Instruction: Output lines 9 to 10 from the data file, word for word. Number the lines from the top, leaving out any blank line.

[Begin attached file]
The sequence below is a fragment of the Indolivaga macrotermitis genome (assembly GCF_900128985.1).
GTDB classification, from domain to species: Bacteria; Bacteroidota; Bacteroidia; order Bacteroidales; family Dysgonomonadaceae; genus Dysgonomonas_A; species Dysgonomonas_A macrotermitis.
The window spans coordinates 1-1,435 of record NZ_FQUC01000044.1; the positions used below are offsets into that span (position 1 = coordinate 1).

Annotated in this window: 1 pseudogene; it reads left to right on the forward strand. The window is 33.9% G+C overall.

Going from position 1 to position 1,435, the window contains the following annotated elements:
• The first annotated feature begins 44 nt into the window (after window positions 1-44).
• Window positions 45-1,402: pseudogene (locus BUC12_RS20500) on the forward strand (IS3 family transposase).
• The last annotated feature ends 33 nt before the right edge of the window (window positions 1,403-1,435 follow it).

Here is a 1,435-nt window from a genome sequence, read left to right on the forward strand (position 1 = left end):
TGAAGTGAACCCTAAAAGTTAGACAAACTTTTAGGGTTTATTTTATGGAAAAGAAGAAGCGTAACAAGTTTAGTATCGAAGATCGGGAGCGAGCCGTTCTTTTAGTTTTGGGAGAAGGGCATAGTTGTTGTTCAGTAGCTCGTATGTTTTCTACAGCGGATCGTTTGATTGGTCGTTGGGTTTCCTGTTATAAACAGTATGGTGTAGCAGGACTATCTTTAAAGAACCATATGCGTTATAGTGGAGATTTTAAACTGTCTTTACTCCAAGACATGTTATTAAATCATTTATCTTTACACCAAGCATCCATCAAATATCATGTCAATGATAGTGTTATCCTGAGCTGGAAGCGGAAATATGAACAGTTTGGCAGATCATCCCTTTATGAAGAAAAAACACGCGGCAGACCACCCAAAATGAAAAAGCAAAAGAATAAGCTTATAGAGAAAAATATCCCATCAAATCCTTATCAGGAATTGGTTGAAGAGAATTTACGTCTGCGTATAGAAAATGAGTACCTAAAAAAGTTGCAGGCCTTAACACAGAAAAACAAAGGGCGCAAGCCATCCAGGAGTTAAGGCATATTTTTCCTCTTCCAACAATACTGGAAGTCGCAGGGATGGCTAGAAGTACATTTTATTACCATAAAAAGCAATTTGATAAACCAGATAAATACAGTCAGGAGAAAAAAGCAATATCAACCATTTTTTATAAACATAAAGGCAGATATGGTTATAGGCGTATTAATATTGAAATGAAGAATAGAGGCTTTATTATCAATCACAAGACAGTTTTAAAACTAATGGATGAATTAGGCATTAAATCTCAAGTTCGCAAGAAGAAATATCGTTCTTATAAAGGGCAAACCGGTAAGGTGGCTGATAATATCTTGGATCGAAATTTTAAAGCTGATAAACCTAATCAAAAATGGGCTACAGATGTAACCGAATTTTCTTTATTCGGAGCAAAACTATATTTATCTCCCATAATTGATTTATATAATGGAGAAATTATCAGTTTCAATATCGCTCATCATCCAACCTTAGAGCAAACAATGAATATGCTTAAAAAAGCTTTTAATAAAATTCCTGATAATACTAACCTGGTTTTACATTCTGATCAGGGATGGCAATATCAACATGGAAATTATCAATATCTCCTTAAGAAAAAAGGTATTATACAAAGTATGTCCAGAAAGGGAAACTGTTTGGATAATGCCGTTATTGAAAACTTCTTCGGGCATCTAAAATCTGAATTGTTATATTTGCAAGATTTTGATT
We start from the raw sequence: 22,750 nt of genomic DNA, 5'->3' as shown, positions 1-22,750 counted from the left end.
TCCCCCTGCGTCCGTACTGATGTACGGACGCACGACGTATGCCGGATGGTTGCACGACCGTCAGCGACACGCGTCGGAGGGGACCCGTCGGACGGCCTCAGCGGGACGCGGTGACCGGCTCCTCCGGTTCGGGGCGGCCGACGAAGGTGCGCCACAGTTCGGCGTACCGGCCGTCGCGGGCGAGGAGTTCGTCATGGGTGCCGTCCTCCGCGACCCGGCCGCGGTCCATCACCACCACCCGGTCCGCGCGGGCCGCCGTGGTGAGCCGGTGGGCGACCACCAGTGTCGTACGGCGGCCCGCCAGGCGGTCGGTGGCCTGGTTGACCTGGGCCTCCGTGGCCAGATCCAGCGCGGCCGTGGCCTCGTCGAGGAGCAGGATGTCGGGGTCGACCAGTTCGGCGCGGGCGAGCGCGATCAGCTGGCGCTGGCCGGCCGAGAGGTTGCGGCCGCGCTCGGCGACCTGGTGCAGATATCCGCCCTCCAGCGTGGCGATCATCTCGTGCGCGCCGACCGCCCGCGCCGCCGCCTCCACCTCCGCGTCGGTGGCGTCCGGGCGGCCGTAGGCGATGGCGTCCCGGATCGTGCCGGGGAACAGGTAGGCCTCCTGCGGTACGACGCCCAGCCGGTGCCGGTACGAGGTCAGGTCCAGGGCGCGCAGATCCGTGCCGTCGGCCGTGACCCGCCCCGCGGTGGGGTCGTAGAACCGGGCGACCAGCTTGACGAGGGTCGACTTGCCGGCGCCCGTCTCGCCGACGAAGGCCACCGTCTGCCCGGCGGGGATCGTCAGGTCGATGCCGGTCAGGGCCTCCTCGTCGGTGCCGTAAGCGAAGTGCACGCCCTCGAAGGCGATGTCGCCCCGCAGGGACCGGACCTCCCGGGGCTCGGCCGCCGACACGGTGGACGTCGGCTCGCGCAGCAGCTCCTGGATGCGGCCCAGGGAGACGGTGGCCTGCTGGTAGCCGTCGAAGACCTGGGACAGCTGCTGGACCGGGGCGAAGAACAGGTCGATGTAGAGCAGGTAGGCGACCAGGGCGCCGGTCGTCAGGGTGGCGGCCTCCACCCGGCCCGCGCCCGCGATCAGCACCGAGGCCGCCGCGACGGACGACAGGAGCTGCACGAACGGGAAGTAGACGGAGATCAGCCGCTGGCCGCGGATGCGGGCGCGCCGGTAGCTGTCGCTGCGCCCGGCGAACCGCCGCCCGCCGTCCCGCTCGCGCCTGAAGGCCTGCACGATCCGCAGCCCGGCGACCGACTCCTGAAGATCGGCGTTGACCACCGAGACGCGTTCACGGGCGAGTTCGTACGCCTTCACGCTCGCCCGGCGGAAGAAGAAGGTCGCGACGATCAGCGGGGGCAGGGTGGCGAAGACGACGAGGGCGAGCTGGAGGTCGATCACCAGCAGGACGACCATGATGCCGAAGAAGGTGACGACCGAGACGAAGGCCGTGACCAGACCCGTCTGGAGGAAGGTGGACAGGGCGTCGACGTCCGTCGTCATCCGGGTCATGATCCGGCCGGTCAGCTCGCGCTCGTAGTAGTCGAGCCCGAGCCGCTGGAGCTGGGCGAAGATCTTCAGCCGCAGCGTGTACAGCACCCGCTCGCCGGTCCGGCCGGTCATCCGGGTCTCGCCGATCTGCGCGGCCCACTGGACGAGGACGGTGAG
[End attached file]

Here is a 1,435-nt window from a genome sequence, read left to right on the forward strand (position 1 = left end):
TGAAGTGAACCCTAAAAGTTAGACAAACTTTTAGGGTTTATTTTATGGAAAAGAAGAAGCGTAACAAGTTTAGTATCGAAGATCGGGAGCGAGCCGTTCTTTTAGTTTTGGGAGAAGGGCATAGTTGTTGTTCAGTAGCTCGTATGTTTTCTACAGCGGATCGTTTGATTGGTCGTTGGGTTTCCTGTTATAAACAGTATGGTGTAGCAGGACTATCTTTAAAGAACCATATGCGTTATAGTGGAGATTTTAAACTGTCTTTACTCCAAGACATGTTATTAAATCATTTATCTTTACACCAAGCATCCATCAAATATCATGTCAATGATAGTGTTATCCTGAGCTGGAAGCGGAAATATGAACAGTTTGGCAGATCATCCCTTTATGAAGAAAAAACACGCGGCAGACCACCCAAAATGAAAAAGCAAAAGAATAAGCTTATAGAGAAAAATATCCCATCAAATCCTTATCAGGAATTGGTTGAAGAGAATTTACGTCTGCGTATAGAAAATGAGTACCTAAAAAAGTTGCAGGCCTTAACACAGAAAAACAAAGGGCGCAAGCCATCCAGGAGTTAAGGCATATTTTTCCTCTTCCAACAATACTGGAAGTCGCAGGGATGGCTAGAAGTACATTTTATTACCATAAAAAGCAATTTGATAAACCAGATAAATACAGTCAGGAGAAAAAAGCAATATCAACCATTTTTTATAAACATAAAGGCAGATATGGTTATAGGCGTATTAATATTGAAATGAAGAATAGAGGCTTTATTATCAATCACAAGACAGTTTTAAAACTAATGGATGAATTAGGCATTAAATCTCAAGTTCGCAAGAAGAAATATCGTTCTTATAAAGGGCAAACCGGTAAGGTGGCTGATAATATCTTGGATCGAAATTTTAAAGCTGATAAACCTAATCAAAAATGGGCTACAGATGTAACCGAATTTTCTTTATTCGGAGCAAAACTATATTTATCTCCCATAATTGATTTATATAATGGAGAAATTATCAGTTTCAATATCGCTCATCATCCAACCTTAGAGCAAACAATGAATATGCTTAAAAAAGCTTTTAATAAAATTCCTGATAATACTAACCTGGTTTTACATTCTGATCAGGGATGGCAATATCAACATGGAAATTATCAATATCTCCTTAAGAAAAAAGGTATTATACAAAGTATGTCCAGAAAGGGAAACTGTTTGGATAATGCCGTTATTGAAAACTTCTTCGGGCATCTAAAATCTGAATTGTTATATTTGCAAGATTTTGATT